That is so true. I can't imagine not being entitled to ordinary healthcare. The American healthcare system is ridiculously overpriced for what it is, and, worse, not everyone is entitled to it.
OP pawian 155 | 8,618
2 Jan 2013  #70
Despite slowdown and crisis looming, Poland is not bad in rankings, e.g., where to be born in 2013

s

But, making a living out of teaching English is becoming harder every month. Teachers of English are still going down with prices. I have come across ads where a teacher is ready to accept 15 zlotys per 60 min lesson. Native speakers are satisfied with 30 zlotys.
Cali - | 56
2 Jan 2013  #71
I think both sides of the political spectrum in Poland MUST recognize that Poland has made a HUGE leap forward in 20 yrs since the commies had relinquished their power! I looked at some pics of Warsaw (that's where my folks came from) n gotta tellya what was like then, say, in the 70s and now, it's a nite n day! It's hard to believe that Warsaw was sooooo gray n grim, I mean, you gotta get yourself on prozak or other anti-depressent sh..t if you wanna live like that! Most Poles are expecting to catch up to Hanz n Franz in a few years?! Sadly, that wont happen even in 15-20 yrs unless something big happens west of the border n Poland capitalizes on it. After WWII Germany kept developing n developing thanks to US money(loans), on the other hand, Poland was building the Palce of Culture n other useless (five-plan) nonsenses, which had to be abolished when it embraced free market. It's a zaro-sum outcome (game), i.e., some gained (Germans) and some lost (Polish) after WWII. Anyway, happy n prosperous 2013 to all Poles!
Grzegorz_ 51 | 6,163
2 Jan 2013  #72
Sadly, that wont happen even in 15-20 yrs

If current Polish strategy regarding economic development is not changed, It won't happen even in 50 years.

I think both sides of the political spectrum in Poland MUST recognize that Poland has made a HUGE leap forward in 20 yrs since the commies had relinquished their power! I looked at some pics of Warsaw

Imagine a 4 years old child, who just like most kids of that age, can't read, write or count... 20 years later it turns out that this person can read, write and count up to 100 ! Huge progress, isn't it ? However, would you tell that person, well done or rather more like "damn imbecile, you should have already graduated from university, stop wasting time and fix what you've messed up" ?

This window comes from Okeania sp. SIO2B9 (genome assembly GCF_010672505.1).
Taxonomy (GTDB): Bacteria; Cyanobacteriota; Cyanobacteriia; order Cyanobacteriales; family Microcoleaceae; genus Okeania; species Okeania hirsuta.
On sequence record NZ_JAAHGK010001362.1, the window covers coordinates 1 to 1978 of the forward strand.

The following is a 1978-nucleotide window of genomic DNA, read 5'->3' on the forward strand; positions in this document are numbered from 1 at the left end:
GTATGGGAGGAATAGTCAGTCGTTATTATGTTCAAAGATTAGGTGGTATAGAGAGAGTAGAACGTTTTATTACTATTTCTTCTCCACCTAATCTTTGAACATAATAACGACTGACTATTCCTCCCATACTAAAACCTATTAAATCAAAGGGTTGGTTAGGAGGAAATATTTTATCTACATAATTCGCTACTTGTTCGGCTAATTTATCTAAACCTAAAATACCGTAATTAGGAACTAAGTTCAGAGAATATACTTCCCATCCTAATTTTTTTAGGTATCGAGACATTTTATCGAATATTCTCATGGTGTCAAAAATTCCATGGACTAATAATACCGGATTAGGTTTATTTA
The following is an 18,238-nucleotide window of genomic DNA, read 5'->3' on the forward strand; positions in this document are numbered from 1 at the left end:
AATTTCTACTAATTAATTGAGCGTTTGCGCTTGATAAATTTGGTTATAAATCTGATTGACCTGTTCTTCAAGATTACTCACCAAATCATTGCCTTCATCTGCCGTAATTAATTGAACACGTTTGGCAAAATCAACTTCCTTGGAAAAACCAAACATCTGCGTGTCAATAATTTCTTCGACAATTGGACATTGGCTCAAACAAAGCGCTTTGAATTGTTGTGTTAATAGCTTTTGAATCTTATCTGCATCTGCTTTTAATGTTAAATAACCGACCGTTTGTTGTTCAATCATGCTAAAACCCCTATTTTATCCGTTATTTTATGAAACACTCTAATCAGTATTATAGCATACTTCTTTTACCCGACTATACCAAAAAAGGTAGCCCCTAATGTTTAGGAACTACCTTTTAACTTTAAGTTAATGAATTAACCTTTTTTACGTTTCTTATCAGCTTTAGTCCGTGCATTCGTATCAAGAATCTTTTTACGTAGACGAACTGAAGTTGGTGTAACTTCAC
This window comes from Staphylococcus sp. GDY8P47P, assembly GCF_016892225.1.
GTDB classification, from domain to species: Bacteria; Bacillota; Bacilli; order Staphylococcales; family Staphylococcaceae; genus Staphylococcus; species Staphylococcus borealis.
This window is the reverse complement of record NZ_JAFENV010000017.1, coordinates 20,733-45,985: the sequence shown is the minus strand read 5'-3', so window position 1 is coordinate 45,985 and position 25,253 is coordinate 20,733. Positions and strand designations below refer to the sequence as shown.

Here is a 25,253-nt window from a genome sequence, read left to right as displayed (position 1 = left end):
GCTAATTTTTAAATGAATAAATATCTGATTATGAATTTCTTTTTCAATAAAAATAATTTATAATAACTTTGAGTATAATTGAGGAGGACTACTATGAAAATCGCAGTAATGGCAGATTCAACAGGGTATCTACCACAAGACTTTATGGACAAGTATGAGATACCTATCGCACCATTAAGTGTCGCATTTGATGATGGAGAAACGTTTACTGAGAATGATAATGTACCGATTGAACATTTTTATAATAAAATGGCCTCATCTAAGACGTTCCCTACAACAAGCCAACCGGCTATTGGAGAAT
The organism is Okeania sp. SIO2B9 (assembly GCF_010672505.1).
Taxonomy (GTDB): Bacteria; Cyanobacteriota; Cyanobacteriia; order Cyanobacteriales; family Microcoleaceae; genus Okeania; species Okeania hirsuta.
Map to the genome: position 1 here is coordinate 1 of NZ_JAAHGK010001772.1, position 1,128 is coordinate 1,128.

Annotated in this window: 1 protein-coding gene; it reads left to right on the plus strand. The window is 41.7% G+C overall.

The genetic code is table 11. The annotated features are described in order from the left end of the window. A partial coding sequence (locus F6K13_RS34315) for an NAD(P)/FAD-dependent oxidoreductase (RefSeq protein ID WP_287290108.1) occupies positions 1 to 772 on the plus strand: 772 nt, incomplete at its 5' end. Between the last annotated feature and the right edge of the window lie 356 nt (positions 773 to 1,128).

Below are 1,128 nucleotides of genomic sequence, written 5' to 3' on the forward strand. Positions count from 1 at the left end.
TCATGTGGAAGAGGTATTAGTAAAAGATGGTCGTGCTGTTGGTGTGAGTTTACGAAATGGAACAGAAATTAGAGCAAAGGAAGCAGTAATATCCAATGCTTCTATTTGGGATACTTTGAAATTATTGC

gumishu 11 | 4,953
2 Jan 2013  #73
Despite slowdown and crisis looming,

the real thing that is a true menace is not some still elusive crisis but very real inflation which is two digit for poor people - the whole method of calculating in Poland is screwed and does not reflect the true inflation (especially the food prices) - we are constantly paying more for lower quality products
Cali - | 56
3 Jan 2013  #74
does not reflect the true inflation (especially the food prices)

You’re right, but the true rate of inflation excludes food, gas, et cetera, items that are considered volatile. For example, a couple mths ago in Cali a gal of gas was running over five bucks! Now it dropped down to $3.5. That one buck and a half price swing wont be counted into the rate due to the commodity’s volatility.
OP pawian 155 | 8,618
3 Jan 2013  #75
the real thing that is a true menace is not some still elusive crisis but very real inflation which is two digit for poor people - the whole method of calculating in Poland is screwed and does not reflect the true inflation

Wow! I haven`t heard or read about it so far. That is some novelty, really.

(especially the food prices) - we are constantly paying more for lower quality products

Yes and no. Products are more expensive than 3,4 years ago but the prices have been stable for the last 1, 2 years.

PS. Be careful - I often do shopping alone or with my wife and I have a good memory. :):):):)
gumishu 11 | 4,953
3 Jan 2013  #76
what about your rent pawian, or the council tax??
OP pawian 155 | 8,618
3 Jan 2013  #77
I know you won`t believe it but it is lower.
Last year - 497.
This year - 494.

A few taxes went up a little but other went down. Hence the difference.

This is the rent with central heating, water, rubbish, cable, lift, repair and maintanance costs for our own 60 m flat.
Ironside 47 | 9,563
4 Jan 2013  #78
but I knorow that Polish economy was totally devastated by the dying communism of 1980s

How do you know it?

Everything what Solidarity experts, economists and politicians tried to do after 1989 can be called one giant improvisation.

I would call it demolition or/and sell out!

Mistakes were unavoidable

Really? Like let all those commies to take advantage of their position or letting selected people make money on the state property - officially sanctioned theft.

than Ukraine

Ukraine was part of the soviet Union an organic part. Poland was separated soviet country like Czech or Hungary but with any privet sectors and farmers. You comparison has no merit here.
Zibi - | 336
4 Jan 2013  #79
pawian: but I knorow that Polish economy was totally devastated by the dying communism of 1980s
How do you know it?